Progression and Development of Athletes is an Exercise in Stress and Rest in Their Most Important Pursuit

The top athletes in the world aren’t adhering to a “no pain no gain” model, nor are they doing highly popularized high intensity interval training or random WOD’s (workouts of the day).
Instead they are systematically alternating between bouts of very intense work and periods of easy training and recovery. The ongoing progression and development of athletes across all levels is an exercise in stress and rest in their most important pursuit.

The training of endurance athletes is a complex process. The goal of training is to stimulate the precise set of physiological adaptations needed to achieve maximum performance in a peak race.

The volume, intensity and distribution of training load and how all of these affect physiological parameters gives an insight into what it takes to be a successful distance runner. There are various ways to manipulate training for increased performance, but it is essential to understand the overall process behind how the body responds and adapts to a stimulus (workout or sequence of workouts that provokes an adaptive response).

The General Adaptation Syndrome is often referred to as the principle of supercompensation in exercise training. When a training stimulus is applied, there is an initial alarm phase where fatigue occurs, and the performance level is decreased. Following this stage with recovery, there is an adaptation phase where fatigue subsides, and adaptation takes place so that there is a supercompensation where performance increases to a level above that which it was before the training stimulus was applied. A new training stimulus can then be applied to go through the process again. It there is too little recovery, the body never fully recovers or adapts and can enter the exhaustion phase (over-training and injury risk!).
The Dose Response Relationship is another model explaining the optimal load of a workout. It refers to the interaction between the dose, the total load of the stimulus and the response, or resulting training effect.
Certain stressors can produce desirable effects, strengthening specific parts of the body that is under duress. Stress isn’t just harmful, it can also serve as a stimulus for growth and adaptation. Our adaptive stress response is rooted in inflammatory proteins and cortisol. When activated by stress, these serve as biological messengers so when the body is under threat, pre-programmed biochemical building blocks make the body stronger and more resilient.
If the amount of stress is too large or lasts too long, however, the body fails to adapt. It deteriorates instead of getting stronger- chronic stress, the exhaustion stage. The body rebels and enter a catabolic process, or a state of persistent breakdown. Rather signalling for repair and subsiding, elevated inflammation and cortisol linger at toxic levels. The adrenal system is constantly on guard and becomes overworked and fatigued leading to a myriad of health problems.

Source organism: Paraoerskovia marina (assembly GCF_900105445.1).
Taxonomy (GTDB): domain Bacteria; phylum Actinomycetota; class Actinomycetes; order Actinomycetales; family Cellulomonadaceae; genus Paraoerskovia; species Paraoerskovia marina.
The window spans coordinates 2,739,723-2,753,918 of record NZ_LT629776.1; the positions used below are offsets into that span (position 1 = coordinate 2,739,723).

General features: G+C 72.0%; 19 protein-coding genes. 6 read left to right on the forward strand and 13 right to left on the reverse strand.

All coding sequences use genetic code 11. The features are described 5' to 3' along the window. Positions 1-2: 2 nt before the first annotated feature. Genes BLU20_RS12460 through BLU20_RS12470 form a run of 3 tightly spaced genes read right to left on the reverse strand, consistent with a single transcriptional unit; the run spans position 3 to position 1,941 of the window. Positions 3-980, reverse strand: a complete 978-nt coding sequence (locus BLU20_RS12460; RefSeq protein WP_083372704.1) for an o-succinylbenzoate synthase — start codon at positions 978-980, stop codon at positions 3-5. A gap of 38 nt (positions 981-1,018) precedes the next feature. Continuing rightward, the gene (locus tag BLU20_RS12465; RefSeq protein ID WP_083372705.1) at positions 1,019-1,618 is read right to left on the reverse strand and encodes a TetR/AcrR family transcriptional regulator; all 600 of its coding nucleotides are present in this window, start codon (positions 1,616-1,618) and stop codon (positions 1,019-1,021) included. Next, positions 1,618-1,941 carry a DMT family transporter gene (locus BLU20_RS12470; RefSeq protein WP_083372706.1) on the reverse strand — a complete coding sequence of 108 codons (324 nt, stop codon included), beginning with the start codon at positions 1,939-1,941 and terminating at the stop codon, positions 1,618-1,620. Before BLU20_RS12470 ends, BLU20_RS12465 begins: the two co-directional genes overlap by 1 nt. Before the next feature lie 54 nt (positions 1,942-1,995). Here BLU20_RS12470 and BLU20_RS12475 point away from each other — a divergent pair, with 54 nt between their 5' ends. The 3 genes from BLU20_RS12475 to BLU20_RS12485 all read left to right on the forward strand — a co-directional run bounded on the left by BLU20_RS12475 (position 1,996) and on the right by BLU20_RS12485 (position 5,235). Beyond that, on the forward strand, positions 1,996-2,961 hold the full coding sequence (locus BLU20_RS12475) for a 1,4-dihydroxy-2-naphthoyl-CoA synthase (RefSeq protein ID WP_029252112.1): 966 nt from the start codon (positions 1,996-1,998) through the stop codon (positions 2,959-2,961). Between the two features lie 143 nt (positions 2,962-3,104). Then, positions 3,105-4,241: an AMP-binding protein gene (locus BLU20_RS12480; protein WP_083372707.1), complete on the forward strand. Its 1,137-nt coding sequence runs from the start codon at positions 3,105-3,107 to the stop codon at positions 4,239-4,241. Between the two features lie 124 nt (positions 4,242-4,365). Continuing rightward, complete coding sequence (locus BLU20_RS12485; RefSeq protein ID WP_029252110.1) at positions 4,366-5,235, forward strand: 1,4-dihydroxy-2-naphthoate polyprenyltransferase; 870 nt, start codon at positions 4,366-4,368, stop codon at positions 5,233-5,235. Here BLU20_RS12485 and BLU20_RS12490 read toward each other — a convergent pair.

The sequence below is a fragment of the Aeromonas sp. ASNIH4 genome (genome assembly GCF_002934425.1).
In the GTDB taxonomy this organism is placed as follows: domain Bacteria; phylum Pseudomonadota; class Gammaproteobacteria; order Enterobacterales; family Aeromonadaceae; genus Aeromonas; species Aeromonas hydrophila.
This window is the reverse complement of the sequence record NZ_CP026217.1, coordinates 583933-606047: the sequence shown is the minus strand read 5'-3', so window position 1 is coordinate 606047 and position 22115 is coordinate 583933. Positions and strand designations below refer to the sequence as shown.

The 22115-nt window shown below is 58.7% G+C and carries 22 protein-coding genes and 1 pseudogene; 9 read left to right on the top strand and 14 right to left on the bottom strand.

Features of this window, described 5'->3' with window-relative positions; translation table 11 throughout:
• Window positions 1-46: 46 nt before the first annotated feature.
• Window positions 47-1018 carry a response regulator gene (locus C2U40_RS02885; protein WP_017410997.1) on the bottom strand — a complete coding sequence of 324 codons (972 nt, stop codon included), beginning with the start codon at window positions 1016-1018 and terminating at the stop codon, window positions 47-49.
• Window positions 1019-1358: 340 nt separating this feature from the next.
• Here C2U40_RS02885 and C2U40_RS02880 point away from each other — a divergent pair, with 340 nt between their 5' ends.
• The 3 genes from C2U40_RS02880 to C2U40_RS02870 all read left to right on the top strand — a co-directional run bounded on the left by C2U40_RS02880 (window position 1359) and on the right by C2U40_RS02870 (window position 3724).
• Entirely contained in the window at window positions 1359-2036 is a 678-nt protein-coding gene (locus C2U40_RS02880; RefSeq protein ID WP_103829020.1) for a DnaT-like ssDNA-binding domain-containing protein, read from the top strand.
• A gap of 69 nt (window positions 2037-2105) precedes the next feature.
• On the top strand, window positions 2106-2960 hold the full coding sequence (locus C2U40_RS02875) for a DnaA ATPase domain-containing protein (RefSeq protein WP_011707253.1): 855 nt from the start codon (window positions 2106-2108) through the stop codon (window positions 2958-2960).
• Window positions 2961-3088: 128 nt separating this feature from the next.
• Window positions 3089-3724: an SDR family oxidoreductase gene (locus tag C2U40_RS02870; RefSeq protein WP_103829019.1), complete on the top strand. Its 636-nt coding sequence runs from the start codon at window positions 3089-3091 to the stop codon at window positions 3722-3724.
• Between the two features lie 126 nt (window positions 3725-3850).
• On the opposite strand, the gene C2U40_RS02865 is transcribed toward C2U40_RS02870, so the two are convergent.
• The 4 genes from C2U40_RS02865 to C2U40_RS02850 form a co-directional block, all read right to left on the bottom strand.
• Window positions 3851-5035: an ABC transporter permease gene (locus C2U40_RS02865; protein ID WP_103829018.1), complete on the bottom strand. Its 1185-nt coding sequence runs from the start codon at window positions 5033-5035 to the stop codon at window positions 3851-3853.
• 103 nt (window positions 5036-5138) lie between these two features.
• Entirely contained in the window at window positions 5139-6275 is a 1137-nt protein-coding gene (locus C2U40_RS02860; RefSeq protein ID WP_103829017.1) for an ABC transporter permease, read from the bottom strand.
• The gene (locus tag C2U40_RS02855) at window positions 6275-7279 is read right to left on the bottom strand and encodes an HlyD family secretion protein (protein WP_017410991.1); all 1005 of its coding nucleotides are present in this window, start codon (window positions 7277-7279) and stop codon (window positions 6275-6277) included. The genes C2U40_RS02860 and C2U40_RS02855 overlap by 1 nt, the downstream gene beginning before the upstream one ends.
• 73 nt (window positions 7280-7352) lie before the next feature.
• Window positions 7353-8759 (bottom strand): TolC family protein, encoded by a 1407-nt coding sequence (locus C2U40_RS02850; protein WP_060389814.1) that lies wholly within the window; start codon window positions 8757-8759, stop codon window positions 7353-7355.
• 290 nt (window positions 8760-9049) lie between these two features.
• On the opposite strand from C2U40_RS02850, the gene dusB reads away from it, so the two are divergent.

The body can withstand only so much tension before it breaks!
So stress can be positive, triggering desirable adaptations in the body or it can be negative causing harm. The effects of stress depend almost entirely on the dose and when applied in the right dose, it stimulates both physiological and psychological adaptations.

The greatest gains often follow immense struggle and discomfort with a meticulous approach to training. When you step outside your comfort zone, you will grow. Then developing a new capability requires effort. Skills come from struggle.
Just manageable challenges manifest when you feel a little out of control but not quite anxious. When the task at hand is a bit beyond your skills, you are in the sweet spot, this is what you’re after. We need to regularly venture off a known path and go down a slightly more demanding one that forces us to push at the point of resistance for growth. But we also need to pursue this growth in a healthy and sustainable way. Recovery in between bouts of stress is vital for the effort to be beneficial. Sleep needs to be prioritized-it should be reframed as something that is productive.

  • THE RIGHT AMOUNT OF STRESS SERVES AS A POWERFUL STIMULUS FOR GROWTH.
  • ASSIGNING THE CORRECT INTENSITY AND VOLUME OF A WORKOUT TO ELICIT AN OPTIMAL RESPONSE IS ESSENTIAL IN PROPER TRAINING.
  • HAVE THE COURAGE TO REST
  • THE RECOGNITION THAT EACH INDIVIDUAL WILL RESPOND TO A STIMULUS AND ADAPT DIFFERENTLY INSTEAD OF GIVING RECOMMENDATIONS THAT APPEAR TO BE A ONE SIZE FITS ALL RECOMMENDATION IS HUGELY IMPORTANT. RECOVERABILITY OF EACH ATHLETE IS IMPORTANT.
  • WE ARE OFTEN AT OUR BEST WHEN WE COMPLETELY IMMERSE OURSELVES IN THE PROCESS OF GETTING BETTER

longdistancerunning1

Leave a Reply

Fill in your details below or click an icon to log in:

WordPress.com Logo

You are commenting using your WordPress.com account. Log Out /  Change )

Google photo

You are commenting using your Google account. Log Out /  Change )

Twitter picture

You are commenting using your Twitter account. Log Out /  Change )

Facebook photo

You are commenting using your Facebook account. Log Out /  Change )

Connecting to %s